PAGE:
October 18, 2012 at 4:20 am

Attendance

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GSA is very lucky to have a great administration. After all, it’s not every high school that has Arts-Fest, IS, senior privileges, or Debbie in the front office.  Most students are very appreciative of what the office does for us, and know that they have our best interests at heart, but a recent policy change has caused some consternation among the student body.

I am, of course, talking about the new attendance policy, which is designed to reduce absences. A committee made up of eight teachers and two administrators, all of whom felt that a missed class equals a missed learning opportunity, shaped the policy. They felt that even if you can make up a missed class later, nothing really equals the experience of actually being in class, discussing the material, asking questions, and all that good stuff. The problem with the old system, Mr. Moore stated in an interview, was that a large number of kids took advantage of it, missed a lot of school, and consequentially received poor grades. The new policy tries to fix that problem by penalizing excessive unexcused absences. An unexcused absence means that you cannot make up any tests or anything you missed that day. Four absences in one semester will earn you a talk with Mr. Moore, a scary thought in itself. Eight will mean that you will not receive a grade higher than a 70 in the class in question. Fifteen absences mean that you won’t get higher than a 60.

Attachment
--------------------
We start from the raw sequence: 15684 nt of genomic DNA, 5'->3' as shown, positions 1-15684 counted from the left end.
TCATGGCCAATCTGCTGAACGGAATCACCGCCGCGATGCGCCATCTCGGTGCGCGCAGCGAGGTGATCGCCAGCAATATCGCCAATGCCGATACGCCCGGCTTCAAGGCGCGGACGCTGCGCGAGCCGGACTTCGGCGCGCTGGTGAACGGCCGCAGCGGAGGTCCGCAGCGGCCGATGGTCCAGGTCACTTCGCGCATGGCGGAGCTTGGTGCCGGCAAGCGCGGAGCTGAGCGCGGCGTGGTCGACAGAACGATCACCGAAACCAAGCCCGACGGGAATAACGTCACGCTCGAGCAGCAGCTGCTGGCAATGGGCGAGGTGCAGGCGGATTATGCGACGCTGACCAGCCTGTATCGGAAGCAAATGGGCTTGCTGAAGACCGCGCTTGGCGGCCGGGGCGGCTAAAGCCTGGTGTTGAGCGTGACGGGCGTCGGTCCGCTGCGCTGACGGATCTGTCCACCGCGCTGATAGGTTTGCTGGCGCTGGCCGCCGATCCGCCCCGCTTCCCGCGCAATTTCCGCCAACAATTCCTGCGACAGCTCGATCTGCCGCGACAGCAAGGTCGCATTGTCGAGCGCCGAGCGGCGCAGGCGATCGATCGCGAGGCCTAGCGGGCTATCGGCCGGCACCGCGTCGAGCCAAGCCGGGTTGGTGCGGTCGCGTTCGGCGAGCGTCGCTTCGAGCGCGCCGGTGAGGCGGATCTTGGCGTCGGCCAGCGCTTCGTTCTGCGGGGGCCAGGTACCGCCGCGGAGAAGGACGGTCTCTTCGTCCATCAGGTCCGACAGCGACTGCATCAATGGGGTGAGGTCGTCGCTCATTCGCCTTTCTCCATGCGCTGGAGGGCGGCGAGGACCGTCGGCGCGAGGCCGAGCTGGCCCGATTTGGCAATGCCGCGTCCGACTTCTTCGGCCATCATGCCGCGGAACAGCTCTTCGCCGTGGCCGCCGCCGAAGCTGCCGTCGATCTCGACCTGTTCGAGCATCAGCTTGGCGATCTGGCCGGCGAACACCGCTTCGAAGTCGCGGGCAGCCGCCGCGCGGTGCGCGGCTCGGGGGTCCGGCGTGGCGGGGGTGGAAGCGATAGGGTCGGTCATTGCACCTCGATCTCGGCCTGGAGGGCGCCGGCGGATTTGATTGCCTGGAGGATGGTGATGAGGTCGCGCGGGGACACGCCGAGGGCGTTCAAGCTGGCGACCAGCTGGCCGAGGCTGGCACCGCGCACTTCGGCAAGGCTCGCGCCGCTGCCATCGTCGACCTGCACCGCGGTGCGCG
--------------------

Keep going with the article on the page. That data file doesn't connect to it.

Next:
Now, let me clear up a few misconceptions. First of all, the absences are counted by the number of classes missed, not days missed. That means that if you miss a week of school, you will be counted for three absences, one for each class, instead of five. Secondly, some absences will be excused: family emergencies, doctor appointments, religious holidays, pre-excused absences and documented illness (for a ‘documented illness’ to be considered documented, you will now need a doctor’s note, not just a parent’s note). A pre-excused absence is when the student has previously gotten permission from Mr. Moore to miss school.  For other kinds of absences (family vacation, for instance) you will be able to make up missed work, but the absence will still be counted against you.  Also, any absence could be appealed to try to get it erased from the record.

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